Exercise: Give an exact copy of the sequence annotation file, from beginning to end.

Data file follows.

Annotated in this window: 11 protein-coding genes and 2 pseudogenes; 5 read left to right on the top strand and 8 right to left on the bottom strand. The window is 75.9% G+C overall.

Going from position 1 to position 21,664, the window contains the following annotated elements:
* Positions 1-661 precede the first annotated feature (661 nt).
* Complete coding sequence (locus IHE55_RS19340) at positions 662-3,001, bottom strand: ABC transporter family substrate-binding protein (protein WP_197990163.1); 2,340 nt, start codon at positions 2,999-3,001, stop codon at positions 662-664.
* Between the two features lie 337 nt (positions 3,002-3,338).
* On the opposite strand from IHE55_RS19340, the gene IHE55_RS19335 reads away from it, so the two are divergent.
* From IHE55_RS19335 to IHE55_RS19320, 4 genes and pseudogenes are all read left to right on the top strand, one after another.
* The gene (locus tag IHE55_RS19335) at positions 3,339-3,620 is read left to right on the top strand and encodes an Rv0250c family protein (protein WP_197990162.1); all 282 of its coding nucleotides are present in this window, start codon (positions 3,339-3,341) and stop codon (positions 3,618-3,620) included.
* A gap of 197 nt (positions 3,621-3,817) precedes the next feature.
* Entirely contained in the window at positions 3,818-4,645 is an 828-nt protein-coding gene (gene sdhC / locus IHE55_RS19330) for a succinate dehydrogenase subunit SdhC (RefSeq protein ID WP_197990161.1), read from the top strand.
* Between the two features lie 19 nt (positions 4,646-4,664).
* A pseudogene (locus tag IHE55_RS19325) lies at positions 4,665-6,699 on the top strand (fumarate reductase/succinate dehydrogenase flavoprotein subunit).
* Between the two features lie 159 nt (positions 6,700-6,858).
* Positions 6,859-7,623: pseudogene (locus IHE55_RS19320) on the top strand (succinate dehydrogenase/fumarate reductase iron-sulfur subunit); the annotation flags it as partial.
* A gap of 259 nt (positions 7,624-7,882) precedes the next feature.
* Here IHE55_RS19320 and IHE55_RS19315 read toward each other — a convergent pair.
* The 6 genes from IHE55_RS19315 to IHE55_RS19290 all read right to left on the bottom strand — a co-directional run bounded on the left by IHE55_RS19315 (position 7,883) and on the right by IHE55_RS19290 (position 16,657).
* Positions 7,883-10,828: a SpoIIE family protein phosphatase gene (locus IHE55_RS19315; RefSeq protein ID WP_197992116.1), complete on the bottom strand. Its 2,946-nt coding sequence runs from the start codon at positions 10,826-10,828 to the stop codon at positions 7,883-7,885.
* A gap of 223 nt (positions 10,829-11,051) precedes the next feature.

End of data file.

Annotated in this window: 11 protein-coding genes and 2 pseudogenes; 5 read left to right on the top strand and 8 right to left on the bottom strand. The window is 75.9% G+C overall.

Going from position 1 to position 21,664, the window contains the following annotated elements:
* Positions 1-661 precede the first annotated feature (661 nt).
* Complete coding sequence (locus IHE55_RS19340) at positions 662-3,001, bottom strand: ABC transporter family substrate-binding protein (protein WP_197990163.1); 2,340 nt, start codon at positions 2,999-3,001, stop codon at positions 662-664.
* Between the two features lie 337 nt (positions 3,002-3,338).
* On the opposite strand from IHE55_RS19340, the gene IHE55_RS19335 reads away from it, so the two are divergent.
* From IHE55_RS19335 to IHE55_RS19320, 4 genes and pseudogenes are all read left to right on the top strand, one after another.
* The gene (locus tag IHE55_RS19335) at positions 3,339-3,620 is read left to right on the top strand and encodes an Rv0250c family protein (protein WP_197990162.1); all 282 of its coding nucleotides are present in this window, start codon (positions 3,339-3,341) and stop codon (positions 3,618-3,620) included.
* A gap of 197 nt (positions 3,621-3,817) precedes the next feature.
* Entirely contained in the window at positions 3,818-4,645 is an 828-nt protein-coding gene (gene sdhC / locus IHE55_RS19330) for a succinate dehydrogenase subunit SdhC (RefSeq protein ID WP_197990161.1), read from the top strand.
* Between the two features lie 19 nt (positions 4,646-4,664).
* A pseudogene (locus tag IHE55_RS19325) lies at positions 4,665-6,699 on the top strand (fumarate reductase/succinate dehydrogenase flavoprotein subunit).
* Between the two features lie 159 nt (positions 6,700-6,858).
* Positions 6,859-7,623: pseudogene (locus IHE55_RS19320) on the top strand (succinate dehydrogenase/fumarate reductase iron-sulfur subunit); the annotation flags it as partial.
* A gap of 259 nt (positions 7,624-7,882) precedes the next feature.
* Here IHE55_RS19320 and IHE55_RS19315 read toward each other — a convergent pair.
* The 6 genes from IHE55_RS19315 to IHE55_RS19290 all read right to left on the bottom strand — a co-directional run bounded on the left by IHE55_RS19315 (position 7,883) and on the right by IHE55_RS19290 (position 16,657).
* Positions 7,883-10,828: a SpoIIE family protein phosphatase gene (locus IHE55_RS19315; RefSeq protein ID WP_197992116.1), complete on the bottom strand. Its 2,946-nt coding sequence runs from the start codon at positions 10,826-10,828 to the stop codon at positions 7,883-7,885.
* A gap of 223 nt (positions 10,829-11,051) precedes the next feature.